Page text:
AIRPORT ROAD ASSOCIATES, LTD. et al v. USA, No. 1:2013cv00152 - Document 58 (Fed. Cl. 2015)

Court Description: REPORTED OPINION granting 20 Partial Motion to Dismiss - Rule 12(b)(1). Signed by Judge Nancy B. Firestone. (tc) Copy to parties.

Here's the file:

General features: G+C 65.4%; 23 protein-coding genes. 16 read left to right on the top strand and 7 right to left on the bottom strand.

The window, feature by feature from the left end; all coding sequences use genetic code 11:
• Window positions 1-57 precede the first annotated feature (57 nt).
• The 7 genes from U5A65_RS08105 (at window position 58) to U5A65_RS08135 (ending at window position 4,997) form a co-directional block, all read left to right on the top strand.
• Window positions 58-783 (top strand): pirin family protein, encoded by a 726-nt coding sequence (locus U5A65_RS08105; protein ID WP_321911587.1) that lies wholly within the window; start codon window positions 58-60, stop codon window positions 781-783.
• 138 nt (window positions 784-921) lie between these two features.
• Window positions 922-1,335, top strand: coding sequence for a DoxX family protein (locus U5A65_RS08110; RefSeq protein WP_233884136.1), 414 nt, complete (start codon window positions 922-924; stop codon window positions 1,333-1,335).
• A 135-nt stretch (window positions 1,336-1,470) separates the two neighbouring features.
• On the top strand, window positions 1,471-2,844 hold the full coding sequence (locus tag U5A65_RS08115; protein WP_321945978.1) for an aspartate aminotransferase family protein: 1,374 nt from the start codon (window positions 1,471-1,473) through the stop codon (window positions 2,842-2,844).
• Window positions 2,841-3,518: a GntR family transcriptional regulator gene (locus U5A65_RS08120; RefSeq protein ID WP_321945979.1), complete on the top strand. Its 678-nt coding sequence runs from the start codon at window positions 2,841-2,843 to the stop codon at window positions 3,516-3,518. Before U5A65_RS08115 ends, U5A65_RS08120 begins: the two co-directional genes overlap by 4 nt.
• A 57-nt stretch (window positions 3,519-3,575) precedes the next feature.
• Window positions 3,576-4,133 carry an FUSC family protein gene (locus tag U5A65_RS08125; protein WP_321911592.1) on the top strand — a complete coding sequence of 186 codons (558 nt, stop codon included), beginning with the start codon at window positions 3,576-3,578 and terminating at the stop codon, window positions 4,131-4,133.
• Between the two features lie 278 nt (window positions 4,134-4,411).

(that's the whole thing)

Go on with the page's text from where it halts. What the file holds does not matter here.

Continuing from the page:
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In the United States Court of Federal Claims No. 13-152C (Filed: April 14, 2015) AIRPORT ROAD ASSOCIATES, LTD, et al., Plaintiffs, v. THE UNITED STATES, Defendant. ) ) ) ) ) ) ) ) ) ) ) ) Partial Motion to Dismiss; Statute of Limitations; ELIHPA; Request to Prepay Mortgage; Affordable Housing; Breach of Contract Jeff H. Eckland, Minneapolis, MN, for plaintiffs. Mark J. Blando and Vince Reuter, Minneapolis, MN, of counsel. Matthew Roche, Civil Division, United States Department of Justice, Washington, DC, with whom were Joyce R. Branda, Acting Assistant Attorney General, Robert E. Kirschman, Jr., Director, and Franklin E. White, Jr., Assistant Director. Leigha Gordillo, United States Department of Agriculture, Office of General Counsel, Washington, DC, of counsel. OPINION ON MOTION TO DISMISS FIRESTONE, Judge. Pending before the court is the motion of the defendant, the United States, to dismiss ten plaintiffs from the pending litigation for lack of subject matter jurisdiction. The government argues that the court does not possess jurisdiction to entertain the claims brought by ten of the twenty-three plaintiffs in this case, Bayou des Glaises, Ltd.; Bloomfield Partnership II; Clifford E. Olsen – College Towne; Clifford E. Olsen – 1 Collins Square; Clifford E. Olsen – Hammond Towne; Clifford E. Olsen – Jefferson South; Clifford E. Olsen – Old Man River; Clifford E. Olsen – Walker Partnership; Clifford E. Olsen 1977-B; and Cypress Cove Association (collectively, “the partnership”) on the grounds that these plaintiffs filed their breach of contract claims more than six years after the claims accrued. 1 For the reasons stated below, binding precedent from the Supreme Court and the Federal Circuit compels this court to find that the statute of limitations has run for the above-named plaintiffs. Therefore, the government’s Partial Motion to Dismiss is GRANTED. I. BACKGROUND A. The Housing Act and the Emergency Low Income Housing Preservation Act Plaintiffs are property owners who entered into loan agreements with the Farmers Home Administration (“FmHA”) between 1979 and 1990, pursuant to sections 515 and 521 of the Housing Act of 1949, 42 U.S.C. §§ 1485, 1490a (“Housing Act”), for the development of low and moderate income housing. Under the Housing Act, housing owners are issued subsidized loans at favorable interest rates in exchange for an agreement to rent units to qualified low-income, elderly, and disabled rural residents for the duration of the loan. 42 U.S.C. § 1490. Pursuant to the Housing Act, the plaintiffs in this case each entered into a fifty-year mortgage with the government. Pl.’s Opp. 2. As part of the mortgage agreement, plaintiffs agreed to a twenty-year restrictive use 1 The government initially moved to dismiss the claims of an eleventh plaintiff, Delta Square. However, in its supplemental brief, the government conceded that the statute of limitations has not run as to that plaintiff. See Section II.D. 2 covenant, which required that they stay in the section 515 program for twenty years. However, after the twenty-year period had elapsed, plaintiffs and other borrowers under the Housing Act had a contractual right to prepay their loans and leave the program, ending the borrower’s obligation to rent to qualified individuals. See Franconia Association v. United States, 536 U.S. 129, 135 (2002). The breach of contract at issue in this case arises from the enactment, in 1988, of the Emergency Low Income Housing Preservation Act, 42 U.S.C. § 1472 (“ELIHPA”). Concerned that the number of borrowers who were exercising their pre-payment option was threatening the goals of the program, Congress restricted the prepayment of section 515 mortgages that were entered into before December 21, 1979. See Franconia, 536 U.S. at 136 (citing H.R.Rep. No. 100-122, p. 53; U.S. Code Cong. & Admin. News 1987, pp. 3317, 3369). Under ELIHPA and its corresponding regulations, before the FmHA can accept prepayment of a section 515 mortgage, [FmHA] shall make reasonable efforts to enter into an agreement with the borrower under which the borrower will make a binding commitment to extend the low income use of the assisted housing and related facilities for not less than the 20-year period beginning on the date on which the agreement is executed. 42 U.S.C. § 1472(c)(4)(A). ELIHPA provides that “the FmHA may include incentives in such an agreement, including an increase in the rate of return on investment, reduction of the interest rate on the loan, and an additional loan to the borrower.” Tamerlane, Ltd. v. United States, 550 F.3d 1135, 1138 (Fed. Cir. 2008) (quoting Franconia, 536 U.S. at 136 (citing 42 U.S.C. § 1472(c)(4)(B)). If the borrower and the FmHA cannot reach an agreement after a “reasonable period,” the borrower seeking prepayment must “offer to 3 sell the assisted housing and related facilities involved to any qualified nonprofit organization or public agency at a fair market value.” 42 U.S.C. § 1472(c)(5)(A)(i). “An offer of prepayment may be accepted if such an offer to buy the property is not made within 180 days.” Tamerlane, 550 F.3d at 1138 (quoting 42 U.S.C. § 1472(c)(5)(A)(ii)). The regulations implementing ELIHPA create a process for the FmHA’s determination of prepayment requests, by which the FmHA “‘develops an incentive offer,’ making a ‘reasonable effort . . . to enter into an agreement with the borrower to maintain the housing for low-income use that takes into consideration the economic loss the borrower may suffer by foregoing [sic] prepayment.’” Franconia, 536 U.S. at 137 (quoting 7 C.F.R. § 1965.210). This “cumbersome” process takes several years and ends “far more often than not” with the “prepayment request [being] rejected.” Franconia Associates v. United States (“Franconia II”), 61 Fed. Cl. 718, 733 n. 21 (2004). On June 10, 2002, the Supreme Court in Franconia Association v. United States held that enactment of ELIHPA resulted in the repudiation of the bargains entered into before its enactment. Franconia, 536 U.S. at 135. The court held that ELIHPA’s enactment “qualified as a repudiation of the parties’ bargain, not a present breach of the loan agreements.” Id. at 133. A plaintiff therefore has the option to treat ELIHPA as an anticipatory repudiation, and may file suit before the time the government’s performance (i.e. accepting the prepayment) is due under the contract. Id. at 143. However, the sixyear statute of limitations may also run from the date “when a borrower tenders prepayment and the Government then dishonors its obligation to accept the tender and release its control over use of the property that secured the loan.” Id. at 144. Therefore, 4 the breach and consequential commencement of the six-year statute of limitations “would occur when a borrower attempted to prepay, for only at that time would the Government’s responsive performance become due.” Id. at 143. B. Factual Background On April 2, 2002, Clifford E. Olsen, the common general partner to eleven plaintiffs in this case, submitted a letter to Yvonne Emerson, the agency’s multi-family housing regional director, requesting to prepay the loans for eleven of the twenty-three properties at issue in this case. The letter stated, as follows: We ask that you approve[] our request to pay off the mortgage(s) on the above-captioned developments. We desire to retain a few of the developments and we have an arrangement with a local and national nonprofits to acquire the rest of the developments. Our intent is to convert these units into conventional housing. As we understand the nonprofit’s motive, they, too, are seeking conventional housing. The total unit count for all of the developments above is 462 units. Def.’s Mot. App’x 1. According to his declaration, Mr. Olsen had been in conversation with the Capital Area Legal Foundation (“Capital Legal”), an organization based in Baton Rouge, Louisiana, regarding a possible sale of the eleven properties. Olsen Decl. ¶ 5 (ECF No. 32-1). Mr. Olsen understood that if the sale went through, Capital Legal intended to convert the buildings into conventional housing, which would require the mortgages on the properties to be prepaid. Id. ¶ 7. Mr. Olsen stated that because “it remained uncertain whether any of the sales would be consummated,” he “did not specify any particular date by which the Partnership anticipated prepaying.” Id. ¶ 8. On April 17, 2002, Ms. Emerson responded, forwarding the forms necessary under the regulations for the pre-payment approval process under ELIHPA: 5 This will acknowledge your letter dated April 2, 2002, regarding your request to pre-pay the following Rural Development loans. .... Please find enclosed a copy of RD Instruction 1965-E, Exhibit C, “Checklist for Requesting Prepayment” which must be completed for each loan you are requesting to pre-pay. The completed Exhibit C must be submitted along with the required items to the appropriate Rural Development servicing office responsible for servicing each particular loan. Def.’s Mot. App’x 2. However, the partnership did not submit a completed application under ELIHPA in response to the agency’s letter at that time. Mr. Olsen explained that he intended to complete the ELIHPA application forms only if “an agreement to sell was reached on one or more of the Properties” and “the buyer confirmed that it desired to remove the project from the Section 515 program and rent the units as conventional housing.” Id. ¶ 6. Because the deal with Legal Capitol ultimately fell through, the partnership did not engage in any further correspondence in response to the agency’s April 17, 2002 letter. Id. ¶¶ 20-22. Mr. Olsen “continued to monitor market conditions [and] local economies” and, in early 2011, determined that a group of projects were “good candidates for converting to market.” Id. ¶ 23. Consequently, Mr. Olsen decided “to pursue prepayment of those properties so that they could be converted to conventional apartments.” Id. On May 4, 2011, the partnership submitted a complete application under the ELIHPA regulations for seven properties. See Pl.’s Opp. Ex. D. The government subsequently offered an incentive package in the form of a loan on one of the properties, Jefferson South, which Mr. Olsen accepted in January of 2013. Pl.’s Opp. Ex. G. According to Mr. Olsen, the partnership also sent ELIHPA prepayment applications “on a handful of 6 other properties in the following months,” but was “informed that the agency had changed its policies regarding incentives, and, in [Mr. Olsen’s] situation, no incentives would be offered and no prepayments would be allowed.” Olsen Decl. ¶ 27. On February 28, 2013, the plaintiffs filed this action seeking relief for alleged breach of contract. The government has moved to dismiss the claims of the above-named plaintiffs who had an unfettered right to prepay in 2002, on the grounds that their claims began to accrue in April 2002 when the government failed to unconditionally accept their prepayment request. The government argues that their claims, filed in 2013, are outside the six-year statute of limitations established in 28 U.S.C. § 2501. Plaintiffs assert that the correspondence between the parties in April 2002 did not constitute a formal prepayment request and thus the statute of limitations did not begin to run in 2002. Oral argument was held on April 1, 2015. II. DISCUSSION A. Standard of Review In ruling on the government’s motion to dismiss, the court assumes that all undisputed facts alleged in the complaint are true and will draw all reasonable inferences in the plaintiff’s favor. Scheuer v. Rhodes, 416 U.S. 232, 236 (1974); Henke v. United States, 60 F.3d 795, 797 (Fed. Cir. 1995). Where the defendant challenges jurisdiction, however, the plaintiff cannot merely rely upon allegations in the complaint, but must instead bring forth relevant, competent proof to establish jurisdiction by a preponderance of the evidence. McNutt v. Gen. Motors Acceptance Corp., 298 U.S. 178, 189 (1936); see also Taylor v. United States, 303 F.3d 1357, 1359 (Fed. Cir. 2002). 7 B. Tamerlane and Franconia Establish that Requiring a Borrower to Comply with ELIHPA is a Breach of the Borrower’s Contract It is not disputed that plaintiffs needed to file their complaint within six years of the date that their claims first accrued. See 28 U.S.C. § 2501 (“Every claim of which the United States Claims Court has jurisdiction shall be barred unless the petition thereon is filed within six years after such claim first accrues.”). It is also not disputed that a claim accrues when “all events have occurred to fix the Government’s alleged liability, entitling the claimant to demand payment and sue here for his money.” Martinez v. United States, 333 F.3d 1295, 1303 (Fed. Cir. 2003) (citations omitted) (internal quotation marks omitted). The dispute between the parties, therefore, centers on when the claim accrued. The government argues, based on the Supreme Court’s decision in Franconia and the United States Court of Appeals for the Federal Circuit’s decision in Tamerlane, that the claims of 10 plaintiffs are barred by the six year statute of limitations because the claims accrued when the government received Mr. Clifford E. Olsen’s letter in April of 2002 and failed to unconditionally accept the prepayment request even though those plaintiffs had an unfettered right to prepay at the time under their contracts. The plaintiffs counter that Mr. Olsen’s April 2, 2002 letter was not a request to prepay under Franconia because the letter was not a “complete request” as defined under ELIHPA’s implementing regulations. Plaintiffs also argue that the letter was not a demand to prepay immediately, but instead was merely an exploratory step contingent on a sale of the projects. In addition, plaintiffs argues that the government instructing the plaintiffs to file prepayment requests under ELIHPA’s regulation was not a rejection 8 because the government left open the possibility that the plaintiff would be allowed to prepay. Because plaintiff’s arguments are contrary to binding precedent, the court finds in favor of the government. Plaintiffs argue that the prepayment process—and thus the time of breach—begins when, pursuant to ELIHPA’s implementing regulations, the owner of a property submits a “complete prepayment request” that included an “anticipated payment date” more than 180 days after the request is submitted. See 7 C.F.R. § 1965.206(c). Because plaintiff did not comply with ELIHPA’s requirements in submitting their request, plaintiffs argue, there has been no “clear conditional offer[] of payment” in this case. Pls.’ Supp. Mem. 5-6 (quoting Tamerlane, 550 F.3d at 1142). However, as the government argues, this position is directly contrary to precedent from the Federal Circuit. In Tamerlane v. United States, the Federal Circuit clarified the Supreme Court’s holding in Franconia and explained the circumstances under which a section 515 contract is breached. The Tamerlane court noted that ELIHPA represented “Congress’ clear repudiation of the unfettered right to prepay . . . .” 550 F.3d at 1143. As a result, the court found that “[t]he Franconia decision requires no more formalism than the written request to prepay followed by non-acceptance of the request by the government to trigger the running of the statute of limitations.” 550 F.3d at 1143. In that case, the court found that a section 515 borrower’s letters to FmHA, which stated that they were making a “request to pay off the remaining mortgage balance” of two loans “constituted clear, unconditional offers of prepayment sufficient to trigger a duty by the government to 9 accept the tender under the terms of the pre-1979 loans.” 550 F.3d at 1142-43. The Circuit further held that FmHA’s response of offering the plaintiffs an incentive loan to stay in the program was a breach of the plaintiffs’ agreement. Id. However, the court was also careful to note that the incentive process was not the only way in which the government could breach its agreement to accept prepayment. See id. (“Although other conduct could constitute breach by the government, the Court of Federal Claims correctly ruled that at least by . . . the dates that [plaintiffs] entered into ELIHPA loans, breach triggering rejections had occurred. (emphasis added)). Tamerlane and Franconia both found that requiring borrowers to comply with ELIHPA’s regulatory scheme was a breach of a section 515 borrower’s unfettered right to prepay under the contract. In that light, plaintiffs’ argument that they must have first complied with ELIHPA’s requirements in order for there to have been a breach is nonsensical because requiring plaintiffs to comply with ELIHPA in the first place is the breach. Because of ELIHPA’s requirements, plaintiffs and similarly-situated borrowers were unable to command market prices for their projects because the borrowers could not know if they would be able to leave the program. Indeed, plaintiffs’ own complaint states the damages from the government’s action in terms of lost opportunity to sell or make other use of the property. See Comp. ¶ 68 (listing, among other damages, the “lost opportunity costs associated with investment and business opportunities each plaintiff has been foreclosed from pursuing by virtue of its inability to exercise its contractual right to terminate its contract at any time as its option.”) 10 Therefore, the court must reject plaintiffs’ argument that there could have been no breach because plaintiffs’ did not submit a “complete request” pursuant to ELIHPA’s implementing regulations.2 The court thus now turns to the question of whether plaintiffs’ April 2, 2002 letter was an attempt to prepay as defined in Tamerlane, and if so, whether the government’s April 12, 2002 response was a non-acceptance of that request triggering a breach and starting the running of the six-year statute of limitations. C. The Statute of Limitations Bars Plaintiffs’ Claims To show that the statute of limitations has expired on plaintiffs’ claims, the government must establish 1) the plaintiffs attempted to exercise their unfettered right to prepay their mortgages, and 2) the attempt was met with non-acceptance. Tamerlane, 550 F.3d at 1143. As explained below, the government has shown both elements. 1. Mr. Olsen’s April 2, 2002 letter was an attempt to prepay under Tamerlane In his April 2, 2002 letter to the agency, Mr. Olsen stated: “We ask that you approve[] our request to pay off the mortgage(s) on the above-captioned developments . . . . Our intent is to convert these units into conventional housing.” Def.’s Mot. App’x 1. The government argues that the correspondence between the plaintiffs and the government is virtually identical to the correspondence between the parties in Tamerlane, which the Federal Circuit found had triggered a breach. Relying principally upon The plaintiffs’ argument that they must first comply with ELIHPA before triggering the breach is very similar to the rejected defense the government offered in Franconia II on remand from the Supreme Court. Franconia II, 61 Fed. Cl. at 733 n. 21 (rejecting the government’s argument that ELIHPA, in the government’s estimation, “merely elongate[ed] somewhat the process for prepaying a loan” and was therefore not a breach). 2 11 Parkwood, 97 Fed. Cl. 809, 817-18 (2011), Ramona Investment Group v. United States, 115 Fed. Cl. 704 (2014), and Kasarsky v. Merit Systems Protection Board, 296 F.3d 1331, 1336 (Fed. Cir. 2002), plaintiffs argue that Mr. Olsen’s prepayment request cannot trigger a breach, because it did not specify a prepayment date. Pl. Opp. at 11-13. Plaintiffs further argue that Mr. Olsen was not seeking to immediately prepay the mortgages at the time he sent his April 2, 2002 letter, but was merely exploring a possibility contingent on a potential sale that was never consummated. Both of the plaintiffs’ arguments lack merit. The Federal Circuit made clear in Tamerlane that “[t]he Franconia decision requires no more formalism than the written request to prepay followed by nonacceptance of the request by the government to trigger the running of the statute of limitations.” 550 F.3d at 1143. None of the cases plaintiffs cite stand for the proposition that a prepayment request must include an express prepayment date in order for a breach to occur. In Tamerlane, the Federal Circuit held that separate letters from two borrowers stating that “[t]his letter will serve as a request to pay off the remaining mortgage balance for [the respective property]” constituted valid prepayment requests under Franconia. Tamerlane, 550 F.3d at 1142. Although the letters in Tamerlane did not specify an anticipated prepayment date, the circuit explained that the letters “were clear, unconditional offers of prepayment sufficient to trigger a duty by the government to accept the tender under the terms of the pre-1979 loans.” Id. at 1143. Plaintiffs’ contention that prepayment requests must specify a prepayment date is, therefore, erroneous, and the cases plaintiffs rely upon do not change this result. It is true 12 that the courts in Parkwood and Ramona both found that breaches occurred on the dates specified by the plaintiffs as their anticipated prepayment dates, see Ramona, 115 Fed. Cl. at 708; Parkwood, 97 Fed. Cl. at 817-18. However, neither of these cases held that including a date for prepayment was required to trigger a breach. Rather, it just so happened that the plaintiffs in those cases chose to submit formal prepayment applications that conformed to ELIHPA, which requires listing an anticipated prepayment date in order for the request to be deemed complete. See 7 C.F.R. § 1965.205(c); see also Pls.’ Opp. 4. As discussed above, however, Tamerlane does not require a borrower to comply with ELIHPA as a prerequisite for the government’s breach, nor did the plaintiffs in Tamerlane include a date for prepayment in the letters the court found constituted a request to prepay. Because of the holding in Tamerlane, plaintiffs’ argument that Mr. Olsen did not intend to make a prepayment request but was simply exploring the possibility of prepayment is also misplaced. Mr. Olsen’s subjective intentions or beliefs are irrelevant. “As with general contract principles, the subjective intent of the parties is immaterial to whether a contract has been breached.” Tamerlane, 550 F.3d at 1144 n.15; accord Parkwood, 97 Fed. Cl. at 817 (“Consistent with the objective theory of contract enforcement, the undisclosed subjective intent of the parties thus place no role in this analysis, as Tamerlane definitively holds.”). In Tamerlane and Parkland, the plaintiffs also claimed that when they informed the agency of their desire to prepay, they only intended to facilitate the incentive process under ELIHPA. In each case, the court found the subjective intent of the parties irrelevant. The Tamerlane court rejected plaintiffs’ 13 argument that “the prepayment letters were just part of a mechanical process to get incentives, and were never intended to declare the government in breach of the underlying loan agreements” because the argument “appears to rely on the subjective intent of the parties with respect to whether there was a ‘tender.’” Tamerlane, 550 F.3d at 1144, 1144 n.15. Likewise the Parkwood court, in applying Tamerlane, “flatly reject[ed]” plaintiff’s claim that the prepayment request “did not trigger the statute of limitations because they were intended only to facilitate the receipt of equity loans.” Parkwood, 97 Fed. Cl. at 816. Nor does Franconia require a section 515 borrower to be willing and able to tender payment at the time the request. “While actually tendering prepayment is of course one method of attempting to prepay, nothing in Franconia identifies it as the only acceptable method.” City Line Joint Venture v. United States, 82 Fed. Cl. 312, 315 (2008). Merely “filing a notice of its intent to prepay,” id., is sufficient to find a prepayment attempt under Franconia and Tamerlane. This is because, as discussed above, the damages flowing from the government’s breach include a loss of ability to put a project on the market because under ELIHPA, the project will most likely remain encumbered by section 515 restrictions. See Franconia II, 61 Fed. Cl. at 733 n. 21 (noting that the ELIHPA process is a “cumbersome” process involving many tasks and subtasks, typically lasting several years, ending “far more often than not” with the “prepayment request [being] rejected”).3 Plaintiffs’ request for discovery on this issue must be rejected. There is nothing the plaintiffs could uncover that would change the fact that the April 2, 2002 letter was, by its own terms, a 3 14 For all of these reasons, the court funds that plaintiffs’ April 2, 2002 letter was an attempt to prepay the loans under Tamerlane and triggered the government’s obligation to unconditionally accept the offer. 2. The agency’s April 17, 2002 letter was a non-acceptance of plaintiffs’ attempt to prepay The court also rejects plaintiffs’ contention that there was no breach because the government failed to expressly decline the prepayment request, but instead referred plaintiffs to the ELIHPA process. Pls.’ Opp. 9. Under general contract principles, a breach of contract occurs when a party to a contract fails to perform a contractual duty. Franconia, 536 U.S. at 142-43; Kasarsky, 296 F.3d at 1336; Restatement (Second) of Contracts § 235(2) (1981) (“When performance of a duty under a contract is due any non-performance is a breach.” (emphasis added)). Here, the government breached the contract by not unconditionally accepting the prepayment request. As discussed above, the Federal Circuit explained in Tamerlane that all that is required for a breach to occur is a “written request to prepay followed by non-acceptance of the request by the government to trigger the running of the statute of limitations.” 550 F.3d at 1143 (emphasis added). Thus, the government’s response directing plaintiffs to complete ELIHPA’s prepayment application and to submit the documents called for in RD request to prepay. In Mr. Olsen’s letter, he wrote that the plaintiffs “ask that you approved [sic] our request to pay off the mortgage(s) on the above-captioned developments.” Def.’s Mot. App’x 1. This statement is clear and unambiguous. The Federal Circuit has definitively stated that “[o]utside evidence may not be brought in to create an ambiguity where the language is clear.” Barron Bancshares, Inc. v. United States, 366 F.3d 1360, 1379 (Fed. Cir. 2004) (quoting City of Tacoma v. United States, 31 F.3d 1130, 1134 (Fed. Cir. 1994). Therefore, the court finds that no further discovery is needed on this issue. 15 Instruction 1965-E, see Def.’s Mot. App’x 2 (“The completed Exhibit C must be submitted along with all required items . . . .” (emphasis added)), amounted to a breach. As the Federal Circuit also explained in Tamerlane, because ELIHPA was already a repudiation of a prepayment contract, the government did not have to do much for the repudiation to ripen into a present breach. See Tamerlane, 550 F.3d at 1143 (“The degree of formalism in communications for which Appellants advocate is unnecessary given Congress’ clear repudiation of the unfettered right to prepay in ELIHPA.”); City Line, 82 Fed. Cl. at 316 (holding Government’s failure to respond to a notice of intent to prepay was breach). In light of the Federal Circuit’s guidance, plaintiffs’ argument that no breach occurred because the government never offered an incentive package as required by ELIHPA cannot prevail. The Tamerlane court made it clear that any “non-acceptance of the request”—not only explicit rejection—was sufficient to qualify as a breach and trigger the statute of limitations. 550 F.3d at 1143. Tamerlane also expressly stated that the government’s non-acceptance could take multiple forms. See id. (“Although other conduct could constitute breach by the government, the Court of Federal Claims correctly ruled that at least by . . . the dates that [plaintiffs] entered into ELIHPA incetntive loans, breach-triggering rejections had occurred.”) Plaintiffs’ reliance on Grass Valley Terrace v. United States, 69 Fed. Cl. 341, 354 (2005), is also misplaced. Plaintiffs cite Grass Valley for the proposition that a letter from the government acknowledging that plaintiff “will be able to prepay but that it must first complete certain ‘items,’ which are more in the nature of procedural steps,” id., was 16 not a rejection triggering the start of the statute of limitations. However, as the government notes, Grass Valley was decided before the Federal Circuit set forth the standard for ELIHPA cases in Tamerlane, and in any case, is not binding precedent on this court, see Casa de Cambio Comdiv S.A., de C.V. v. United States, 291 F.3d 1356, 1364 n.1 (Fed. Cir. 2002) (noting that prior Court of Federal Claims decisions are not binding on other cases in the Court of Federal Claims).4 In addition, the facts of Grass Valley are distinguishable from this case. In Grass Valley, the agency replied to the plaintiff’s request for payment with more information, and stated the agency was considering the request and would issue a decision within a few months. Grass Valley Terrace v. United States, Def.’s Mot. to Dismiss App’x 5, 98cv-00726, ECF No. 157 (March 11, 2005). The court found that this was not a repudiation of the contract. In this case, on the other hand, the government repudiated the plaintiff’s right to unconditionally accept prepayment when it initiated the ELIHPA approval process. Plaintiffs’ suggestion that there was not a repudiation because the government “left open the possibility” that an eventual prepayment request might be Plaintiffs’ reliance on Kasarsky is equally misplaced. Pls.’ Opp. 12. In Kasarsky, the Federal Circuit held that the Merit Systems Protection Board’s failure to respond to an inquiry into the status of a payment of attorney fees following a settlement agreement did not constitute a breach of the agreement. Kasarsky, 296 F.3d at 1336. The circuit explained that no breach occurred as a result of the board’s silence in-part because the plaintiff’s inquiry did not contain a deadline for payment of the fees and, as noted by the court in Parkwood, 97 Fed. Cl. at 818, because there was “no evidence of record to suggest that the agency did not fully intend to comply with the terms of the agreement,” Kasarsky, 296 F.3d at 1336. In this case, however, plaintiffs’ prepayment request was not met with silence. Rather, the government responded to Mr. Olsen’s April 2, 2002 letter by acknowledging that the letter was a prepayment request and providing information regarding ELIHPA’s prepayment process. 4 17 accepted if plaintiffs first complied with ELIHPA is without merit. Once again, Tamerlane makes clear that the possibility of prepayment based on compliance with ELIHPA is still a repudiation. Accordingly, the 10 plaintiffs’ claims accrued on April 17, 2002, when the government in its response failed to honor the prepayment request. See Tamerlane, 550 F.3d at 1143; Parkwood, 97 Fed. Cl. at 817-18 (holding an agency’s “failure to respond to a prepayment request” could support a claim accrual); City Line, 82 Fed. Cl. at 315-16 (holding that a claim accrued on the date that the borrower submitted a formal request to prepay). D. Bloomfield had an unfettered right to prepay its mortgage when the government rejected its prepayment request on April 17, 2002 At the time that Mr. Olsen sent his letter to the government, the restrictive covenant requiring plaintiffs to remain in the program had expired for nine of the ten plaintiffs the government now moves to dismiss from this case. Pls.’ Supp. Mem. 2. The government initially sought to dismiss all eleven plaintiffs Mr. Olsen represented in his April 2, 2002 letter. However, in its supplemental brief, the government acknowledged that one plaintiff, Delta Square, had a restrictive covenant which did not expire until July 8, 2002, after the government sent the April 12, 2092 letter rejecting plaintiffs’ attempt to prepay. Because the government agreed that Delta Square did not have an “unfettered” right to a prepayment as of April 2002, the government agreed that the agency did not breach its loan agreement with Delta Square at that time. Consequently, the government withdrew its motion as to Delta Square. 18 Another plaintiff, Bloomfield Partnership, had a restrictive covenant that expired on April 12, 2002—ten days after Mr. Olsen sent his letter but five days before the agency responded. The government argues that the government breached the agreement to accept prepayment when it responded on April 17, 2002, and because Bloomfield Partnership had an unfettered right to prepay by the time the government refused to accept payment. Therefore, the government argues, the statute of limitations began to run for Bloomfield and the other plaintiffs as of that date. The plaintiffs argue that Bloomfield Partnership should not be dismissed from this case because, even assuming that Mr. Olson’s letter was a prepayment request, because Bloomfield did not have an unfettered right to prepay its mortgage at the time the letter was sent to the agency. The court agrees with the government and finds that Bloomfield Partnership is in the same position as the other nine plaintiffs which were denied the right to prepay by the government after the 20 year restriction had expired. It is the interference with a borrower’s unfettered right to prepay that breaches the contract. See Tamerlane, 550 F.3d at 1143. Here, a breach occurred when the government failed to unconditionally accept the plaintiffs’ prepayment request. See id. at 1142. Because Bloomfield Properties had an unfettered right to prepay at the time of the government’s rejection, the government breached the contract and statute of limitation began to run as of that date. III. CONCLUSION For the reasons stated above, the court agrees that the claims of the following plaintiffs are untimely: Bayou des Glaises, Ltd.; Bloomfield Partnership II; Clifford E. Olsen – College Towne; Clifford E. Olsen – Collins Square; Clifford E. Olsen – 19 Hammond Towne; Clifford E. Olsen – Jefferson South; Clifford E. Olsen – Old Man River; Clifford E. Olsen – Walker Partnership; Clifford E. Olsen 1977-B; and Cypress Cove Association and must be dismissed for lack of subject-matter jurisdiction. The government’s motion with regard to these plaintiffs is GRANTED. IT IS SO ORDERED. s/Nancy B. Firestone NANCY B. FIRESTONE Judge 20